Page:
This has implications for our “strategic cooperation” with the US. The Modi government, by intensively engaging China and inviting it to invest in India, has emphatically distanced itself from the US “re-balance” towards Asia. While the trilateral US-Japan-India naval exercises in the Pacific have just been completed and the Indian Navy will no doubt continue to exercise frequently with the US navy in the Indian Ocean, the new government is clearly being responsive to a calculated Chinese charm offensive that, not surprisingly, excludes any softer nuance on its territorial claims on Indian territory. The strategic independence of our China policy is being affirmed.

The upcoming strategic dialogue will hardly bring about any greater congruence between our positions on developments in the troubled Islamic region to our west. The US continues to mishandle Pakistan at our cost. It US has brought about regime changes in various countries through military interventions; it has resorted to suffocating sanctions against Iran, for instance; it is threatening to isolate even a powerful nuclear armed country like Russia by targeting its vulnerabilities. Yet, it is accommodating towards Pakistan, although the latter has been responsible for indirectly inflicting the greatest number of casualties on the US by a friendly country- indeed, a non-NATO ally- because of the safe havens it has provided to the Taliban. The ambiguous way the US deals with Islamic movements, including its outreach to the Taliban and its unwillingness to scotch the dangerous idea of the Islamic Caliphate, is not consonant with our strategic interests. Its current geopolitical compression of Russia is reviving cold war type tensions in Europe that could spread elsewhere if the confrontation with Russia is pursued in a bid to divide Russia from Europe so that US hegemony over Europe through NATO is not diluted. This puts India at odds with the US strategically over Russia with which we have a “special and privileged strategic partnership”.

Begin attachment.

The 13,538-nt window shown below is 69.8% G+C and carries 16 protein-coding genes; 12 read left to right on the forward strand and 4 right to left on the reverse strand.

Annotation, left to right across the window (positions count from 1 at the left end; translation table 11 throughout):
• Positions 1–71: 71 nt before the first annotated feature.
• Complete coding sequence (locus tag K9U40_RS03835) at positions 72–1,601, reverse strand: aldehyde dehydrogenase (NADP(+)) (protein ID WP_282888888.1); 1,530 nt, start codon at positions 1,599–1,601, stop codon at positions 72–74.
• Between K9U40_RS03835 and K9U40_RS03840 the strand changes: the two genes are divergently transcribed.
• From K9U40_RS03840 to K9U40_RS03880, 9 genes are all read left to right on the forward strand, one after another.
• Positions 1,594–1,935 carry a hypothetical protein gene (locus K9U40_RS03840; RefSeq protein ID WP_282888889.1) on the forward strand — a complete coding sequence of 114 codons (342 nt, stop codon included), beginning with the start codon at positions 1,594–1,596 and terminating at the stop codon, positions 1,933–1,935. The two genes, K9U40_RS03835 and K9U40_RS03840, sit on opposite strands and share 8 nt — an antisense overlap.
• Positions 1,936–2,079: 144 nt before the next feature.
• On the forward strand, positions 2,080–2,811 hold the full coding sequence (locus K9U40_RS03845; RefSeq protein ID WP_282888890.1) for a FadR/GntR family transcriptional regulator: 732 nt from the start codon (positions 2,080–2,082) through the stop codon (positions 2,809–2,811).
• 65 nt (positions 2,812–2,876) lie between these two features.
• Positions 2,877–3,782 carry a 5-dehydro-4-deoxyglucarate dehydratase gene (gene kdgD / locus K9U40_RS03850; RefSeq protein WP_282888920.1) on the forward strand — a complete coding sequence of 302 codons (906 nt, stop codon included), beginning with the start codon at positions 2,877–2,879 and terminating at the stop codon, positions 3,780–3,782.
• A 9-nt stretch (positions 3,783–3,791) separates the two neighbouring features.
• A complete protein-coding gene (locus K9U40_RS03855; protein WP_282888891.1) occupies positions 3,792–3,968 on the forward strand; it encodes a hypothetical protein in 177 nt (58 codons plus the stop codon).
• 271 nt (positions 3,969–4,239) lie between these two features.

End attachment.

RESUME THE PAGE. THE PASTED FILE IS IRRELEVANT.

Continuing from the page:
On the nuclear issue, the BJP, responsible for inserting those provisions in our Nuclear Liability Act that the Americans adamantly object to, will find it that much more difficult to find a legal solution. On defence sales, the new government wants to give priority to local manufacturing and technology transfer. On the latter, the US has the record of being the most restrictive. We cannot also move too much in the US direction as we have defence ties with other “strategic partners” too.